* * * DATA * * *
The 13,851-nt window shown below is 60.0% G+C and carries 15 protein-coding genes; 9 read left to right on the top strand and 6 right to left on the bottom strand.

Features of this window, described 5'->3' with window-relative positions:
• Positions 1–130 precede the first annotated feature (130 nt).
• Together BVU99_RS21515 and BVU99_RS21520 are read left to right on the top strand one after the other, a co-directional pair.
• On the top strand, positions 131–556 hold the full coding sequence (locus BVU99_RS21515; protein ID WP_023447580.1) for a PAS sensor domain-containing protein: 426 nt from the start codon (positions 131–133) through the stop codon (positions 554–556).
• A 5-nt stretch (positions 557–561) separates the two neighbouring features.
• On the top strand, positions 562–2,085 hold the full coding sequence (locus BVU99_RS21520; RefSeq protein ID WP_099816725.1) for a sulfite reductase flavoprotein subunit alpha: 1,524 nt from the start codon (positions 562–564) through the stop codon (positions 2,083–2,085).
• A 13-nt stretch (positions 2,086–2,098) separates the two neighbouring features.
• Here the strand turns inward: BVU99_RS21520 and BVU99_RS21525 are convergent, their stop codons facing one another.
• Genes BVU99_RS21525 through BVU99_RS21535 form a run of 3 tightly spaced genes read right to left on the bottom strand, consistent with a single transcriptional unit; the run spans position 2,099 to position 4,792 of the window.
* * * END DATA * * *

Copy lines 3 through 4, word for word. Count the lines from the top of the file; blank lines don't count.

• Positions 1–130 precede the first annotated feature (130 nt).
• Together BVU99_RS21515 and BVU99_RS21520 are read left to right on the top strand one after the other, a co-directional pair.